Julia Knoerr ‘21
While Russian Studies professor Roman Utkin’s departure saddened many students last year, the department has responded with another vibrant force. Dr. Daria Ezerova is already starting to gain a student following with interdisciplinary course offerings on 20th century and contemporary Russian culture, literature, and film.
Ezerova grew up in Russia after the Soviet Union’s collapse and identifies her interests in Russian culture and society as key motivators for joining academia. However, the moment she realized she wanted to pursue her Ph.D. came while working at another small liberal arts college as a year-long language instructor. Going on to a Ph.D. program at Yale University, Ezerova joined a nurturing department, developed a strong value for mentorship, and wrote her dissertation, “Derelict Features: The Spaces of Socialism in Contemporary Russian Literature and Film.”
Last spring, Ezerova visited Davidson to interview and found a welcoming community that drew her in. Commenting on students’ questions after her talk, she noted, “…they sort of blew me away with how amazing and perceptive they were, and I think in many ways this was the deal breaker. Also, there were a lot of faculty who I met, and they were very encouraging, very supportive, and genuinely interested in what I do.”
Her classes work to include diverse students and spark intellectual curiosity. “Putin’s Russia,” a Russian culture class taught in English, draws on Ezerova’s own research to examine Russia between 2000 and the present with an interdisciplinary, discussion-based approach.
Emma Wilbur ‘19, a Russian Studies major, remarked, “[Ezerova is] definitely incorporating film and digital media and music and pop culture into our discussion of Putin’s Russia, which I think is really cool.” She added that their discussions are also theoretical, as Ezerova introduces key theory and literature for each topic.
However, Wilbur’s favorite aspect of the class is Ezerova’s ability to facilitate discussion. She reflected, “I think she encourages us….to challenge the point of view of the authors that we read, [to] challenge the point of view of our classmates in…a very civil and respectful way, that I think we get into disagreements in that class in a really constructive way.”
Furthermore, as a contemporary scholar, Ezerova’s expertise balances existing course offerings on classical literature and earlier eras. Russian Studies Department Chair Dr. Amanda Ewington explained that “whereas [her] own research is in the 18th century…[Ezerova] compliments that well with her work in contemporary Russia, 20th century, and contemporary post-Soviet Russia.” Ezerova’s contemporary knowledge will also prove essential for students completing senior theses in related areas.
Russian Studies major Leah Mell ‘19 believes having a native Russian professor is particularly valuable because of Ezerova’s ability “to offer a fresh and honest perspective of what Russia is actually like, especially in a time of such heightened conflict between the States and Russia.” Ezerova’s background also directly influences her teaching goals.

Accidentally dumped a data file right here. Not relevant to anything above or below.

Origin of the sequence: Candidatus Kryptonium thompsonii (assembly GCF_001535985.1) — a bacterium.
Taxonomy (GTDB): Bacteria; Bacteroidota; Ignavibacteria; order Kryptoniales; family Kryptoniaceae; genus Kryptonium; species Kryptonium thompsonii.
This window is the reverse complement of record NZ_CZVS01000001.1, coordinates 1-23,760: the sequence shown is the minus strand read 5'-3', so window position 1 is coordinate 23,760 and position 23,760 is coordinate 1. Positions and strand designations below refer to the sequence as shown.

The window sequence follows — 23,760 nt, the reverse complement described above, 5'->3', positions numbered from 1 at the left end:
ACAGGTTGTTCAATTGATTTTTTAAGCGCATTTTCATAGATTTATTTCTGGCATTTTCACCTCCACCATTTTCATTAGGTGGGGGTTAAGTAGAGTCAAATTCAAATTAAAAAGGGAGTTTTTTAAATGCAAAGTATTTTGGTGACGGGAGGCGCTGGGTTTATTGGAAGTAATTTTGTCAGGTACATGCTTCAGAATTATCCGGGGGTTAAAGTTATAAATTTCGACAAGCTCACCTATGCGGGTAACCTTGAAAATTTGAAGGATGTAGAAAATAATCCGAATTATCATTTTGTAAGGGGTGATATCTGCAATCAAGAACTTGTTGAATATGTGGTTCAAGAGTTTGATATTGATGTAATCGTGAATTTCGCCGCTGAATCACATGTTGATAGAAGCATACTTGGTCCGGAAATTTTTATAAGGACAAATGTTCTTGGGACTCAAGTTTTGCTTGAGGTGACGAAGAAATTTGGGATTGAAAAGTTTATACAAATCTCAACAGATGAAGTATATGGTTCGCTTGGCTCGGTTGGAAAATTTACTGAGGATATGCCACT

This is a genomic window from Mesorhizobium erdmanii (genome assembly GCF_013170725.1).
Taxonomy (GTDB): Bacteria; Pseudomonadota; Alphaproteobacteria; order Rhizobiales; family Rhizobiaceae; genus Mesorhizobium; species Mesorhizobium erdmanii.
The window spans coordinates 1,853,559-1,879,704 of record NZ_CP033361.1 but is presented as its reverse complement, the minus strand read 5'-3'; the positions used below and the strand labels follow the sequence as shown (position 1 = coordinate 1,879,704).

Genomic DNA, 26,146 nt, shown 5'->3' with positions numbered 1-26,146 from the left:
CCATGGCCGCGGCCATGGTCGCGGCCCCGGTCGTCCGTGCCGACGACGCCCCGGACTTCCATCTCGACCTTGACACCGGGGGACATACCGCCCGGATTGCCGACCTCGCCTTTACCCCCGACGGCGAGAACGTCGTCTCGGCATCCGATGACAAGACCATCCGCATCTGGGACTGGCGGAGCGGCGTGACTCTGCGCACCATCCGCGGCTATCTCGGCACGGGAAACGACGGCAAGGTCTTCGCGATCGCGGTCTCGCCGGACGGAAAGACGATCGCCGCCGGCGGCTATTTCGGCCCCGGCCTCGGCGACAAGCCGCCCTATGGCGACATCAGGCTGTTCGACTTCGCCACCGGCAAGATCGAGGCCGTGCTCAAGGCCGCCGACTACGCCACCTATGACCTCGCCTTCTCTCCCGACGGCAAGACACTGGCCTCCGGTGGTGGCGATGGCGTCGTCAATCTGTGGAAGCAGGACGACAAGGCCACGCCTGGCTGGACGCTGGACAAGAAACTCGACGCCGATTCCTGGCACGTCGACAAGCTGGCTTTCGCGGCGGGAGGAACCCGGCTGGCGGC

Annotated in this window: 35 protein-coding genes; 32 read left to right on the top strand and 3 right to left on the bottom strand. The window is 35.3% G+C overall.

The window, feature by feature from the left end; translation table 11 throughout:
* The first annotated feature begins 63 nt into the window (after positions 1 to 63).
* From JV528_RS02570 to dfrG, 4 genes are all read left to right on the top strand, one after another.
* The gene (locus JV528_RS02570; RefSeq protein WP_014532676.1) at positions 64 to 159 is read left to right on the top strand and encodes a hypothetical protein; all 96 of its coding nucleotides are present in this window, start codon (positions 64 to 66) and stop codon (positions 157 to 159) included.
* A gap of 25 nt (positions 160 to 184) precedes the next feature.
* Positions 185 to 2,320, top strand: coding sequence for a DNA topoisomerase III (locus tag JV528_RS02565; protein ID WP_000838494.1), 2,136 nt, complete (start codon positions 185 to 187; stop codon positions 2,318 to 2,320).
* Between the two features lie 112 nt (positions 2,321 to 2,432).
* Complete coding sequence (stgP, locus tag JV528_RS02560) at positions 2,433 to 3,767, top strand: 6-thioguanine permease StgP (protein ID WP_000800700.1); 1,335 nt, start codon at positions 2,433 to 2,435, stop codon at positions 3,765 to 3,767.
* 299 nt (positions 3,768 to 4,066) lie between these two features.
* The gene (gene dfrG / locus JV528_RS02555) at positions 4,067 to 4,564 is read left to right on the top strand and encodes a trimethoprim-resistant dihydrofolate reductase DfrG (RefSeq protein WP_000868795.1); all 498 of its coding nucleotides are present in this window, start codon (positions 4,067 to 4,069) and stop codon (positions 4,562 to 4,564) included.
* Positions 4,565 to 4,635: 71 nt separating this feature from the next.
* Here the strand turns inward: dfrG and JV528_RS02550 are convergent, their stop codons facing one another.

Ezerova stated, “my main goal is to challenge preconceived ideas about Russia because…we cannot really learn about the country only from the news, so my challenge…is to really give the students a broad, comprehensive perspective of what is Russia nowadays and the forms of dissent that exist there and the different voices that now define Russian culture.” In addition to dispelling stereotypes, Ezerova also strives to incorporate students’ varied backgrounds to make course content relevant to each individual.
Even for those not interested in Russian language, the department offers pertinent subject matter. Wilbur encourages students from any methodological training to explore Russian Studies. She observed that “unfortunately a lot of departments…have in the last few years lost their Russia specialist… but I think it’s important for students who don’t study Russian Studies to take advantage of these courses that touch on politics, touch on history, and…I think at Davidson it’s a pretty understudied field.”
Stephen Mostek ‘21, currently enrolled in both “Putin’s Russia” and Ezerova’s Russian 201 class, confirmed that “[classes like] Putin’s Russia [are] a really great way to get into another culture that isn’t yours and to try and learn about other people…in a way that you’re not going to get if you don’t go into the Russian Studies Department.”
Moving forward, Ezerova shared that she hopes to continue “build[ing] bridges with other departments, because as scholar[s] of the humanities, we really all strive towards maximum interdisciplinarity [sic].”
In the spring, Ezerova plans to teach a course entitled “Cinema After Communism” looking at Russian, Ukranian, Polish, and East German cinema. Drawing on her film background, the course will examine former Eastern Bloc countries’ reactions to political and social change following 1989 or 1991.
Beyond teaching, Ezerova is also planning some upcoming speaker events. She is currently organizing a seminar and lecture series called “Understanding Contemporary Russia” that will bring scholars of Russia in the 2000s to campus. Next semester, the department has the rare opportunity to host Julia Ioffe, a prominent journalist covering Russia, who can provide a unique perspective outside academia.
Students disappointed at losing a beloved Russian Studies professor can be assured that Ezerova is a powerful addition to the tight knit department. Ewington expressed that “she just brings a lot of enthusiasm, she is incredibly knowledgeable, [and] you can see there is a great sense of community in her classroom…so I think she’s a great fit for Davidson.”